That summer, Cline signed with Decca, and Bradley began to direct her toward becoming a leading exponent of the emergent Nashville Sound, beginning with her recording of the Harlan Howard-Hank Cochran tune “I Fall to Pieces.” Cline initially fought Bradley’s lush arrangements, which featured backings by the Jordanaires.
Cline gave birth to a son, Randy, in January 1961 and survived a near-fatal car accident in June as “Pieces” slowly started its climb up the charts, reaching #1 on the country chart in August and #12 on the pop chart eight months after its release. She maintained her chart momentum with the Top Ten hits “Crazy” and “She’s Got You,” and with albums including 1961’s Patsy Cline Showcase and 1962’s Sentimentally Yours.
Other highlights included appearances at Carnegie Hall and the Hollywood Bowl, and on Dick Clark’s network TV program American Bandstand. Cline joined The Johnny Cash Show as the touring group’s star female vocalist in January 1962, and over the next fourteen months she played about fifteen or twenty dates with Cash’s “family,” which then included Don Gibson, George Jones, Carl Perkins, June Carter, Barbara Mandrell, Gordon Terry, and Johnny Western.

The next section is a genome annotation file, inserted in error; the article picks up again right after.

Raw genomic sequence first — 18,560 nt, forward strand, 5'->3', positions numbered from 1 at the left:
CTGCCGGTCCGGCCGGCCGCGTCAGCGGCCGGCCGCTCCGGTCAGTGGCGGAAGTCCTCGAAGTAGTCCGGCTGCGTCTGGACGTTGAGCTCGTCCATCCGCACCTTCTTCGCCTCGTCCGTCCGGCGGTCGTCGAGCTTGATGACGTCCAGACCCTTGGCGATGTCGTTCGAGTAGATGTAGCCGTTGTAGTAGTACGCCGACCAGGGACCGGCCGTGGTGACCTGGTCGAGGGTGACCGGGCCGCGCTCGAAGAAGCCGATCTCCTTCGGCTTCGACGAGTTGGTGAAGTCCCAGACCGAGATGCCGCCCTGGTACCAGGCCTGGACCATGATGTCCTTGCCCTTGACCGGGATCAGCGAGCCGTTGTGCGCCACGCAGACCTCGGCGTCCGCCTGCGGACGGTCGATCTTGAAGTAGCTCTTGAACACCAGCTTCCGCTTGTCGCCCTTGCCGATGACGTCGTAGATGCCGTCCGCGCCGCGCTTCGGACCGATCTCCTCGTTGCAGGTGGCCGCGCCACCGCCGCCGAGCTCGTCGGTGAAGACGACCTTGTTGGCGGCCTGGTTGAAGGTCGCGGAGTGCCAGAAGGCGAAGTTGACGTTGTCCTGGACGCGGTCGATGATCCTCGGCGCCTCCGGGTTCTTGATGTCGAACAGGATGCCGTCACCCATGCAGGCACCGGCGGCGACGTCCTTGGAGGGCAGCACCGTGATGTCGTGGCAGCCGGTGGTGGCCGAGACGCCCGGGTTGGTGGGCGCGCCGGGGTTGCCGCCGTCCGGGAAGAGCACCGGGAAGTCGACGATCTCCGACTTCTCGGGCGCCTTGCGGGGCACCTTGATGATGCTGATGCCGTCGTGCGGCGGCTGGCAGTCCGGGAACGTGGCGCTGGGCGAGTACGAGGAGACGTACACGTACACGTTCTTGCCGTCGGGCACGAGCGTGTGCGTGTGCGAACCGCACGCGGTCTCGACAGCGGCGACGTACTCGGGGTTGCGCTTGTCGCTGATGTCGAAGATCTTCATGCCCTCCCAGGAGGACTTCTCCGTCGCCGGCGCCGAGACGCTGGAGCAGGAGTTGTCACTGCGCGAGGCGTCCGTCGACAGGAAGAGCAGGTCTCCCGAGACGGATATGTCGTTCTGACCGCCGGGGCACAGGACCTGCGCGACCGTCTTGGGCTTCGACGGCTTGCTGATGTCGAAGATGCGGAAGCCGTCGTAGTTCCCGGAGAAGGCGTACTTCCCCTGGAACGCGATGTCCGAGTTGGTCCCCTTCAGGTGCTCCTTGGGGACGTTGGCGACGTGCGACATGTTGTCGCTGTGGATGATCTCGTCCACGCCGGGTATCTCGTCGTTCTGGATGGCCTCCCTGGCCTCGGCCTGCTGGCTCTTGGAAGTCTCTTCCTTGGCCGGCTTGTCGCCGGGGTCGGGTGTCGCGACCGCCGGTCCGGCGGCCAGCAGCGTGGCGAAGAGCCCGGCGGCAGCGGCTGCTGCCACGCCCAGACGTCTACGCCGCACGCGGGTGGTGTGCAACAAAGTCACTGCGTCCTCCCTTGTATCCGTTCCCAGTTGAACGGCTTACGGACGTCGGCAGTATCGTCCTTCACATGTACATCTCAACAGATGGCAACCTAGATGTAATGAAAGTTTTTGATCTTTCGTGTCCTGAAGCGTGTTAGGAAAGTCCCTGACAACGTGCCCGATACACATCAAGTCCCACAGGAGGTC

The first solo female artist elected to the Country Music Hall of Fame, Patsy Cline has inspired scores of singers and is frequently invoked as a standard for female vocalists.
A Tragic Ending
Cline shared her premonitions of her death with close friends June Carter, Loretta Lynn, and Dottie West as early as September 1962. Her last public performance was a benefit in Kansas City on March 3, 1963. While returning home from that show, she was killed in a plane crash that also took the lives of pilot Randy Hughes and fellow Opry stars Cowboy Copas and Hawkshaw Hawkins.
Cline’s singles “Leavin’ on Your Mind” and “Sweet Dreams (of You)” charted in the Top Ten after her death. Numerous recordings have appeared since her death, and she has remained one of the Universal label’s most consistent sellers. (Decca was absorbed by MCA, which in turn became part of Universal.) In addition to Sweet Dreams, Cline was also the subject of the hit 1990s play Always . . . Patsy Cline. —Margaret Jones
Adapted from the Country Music Hall of Fame® and Museum’s Encyclopedia of Country Music, published by Oxford University Press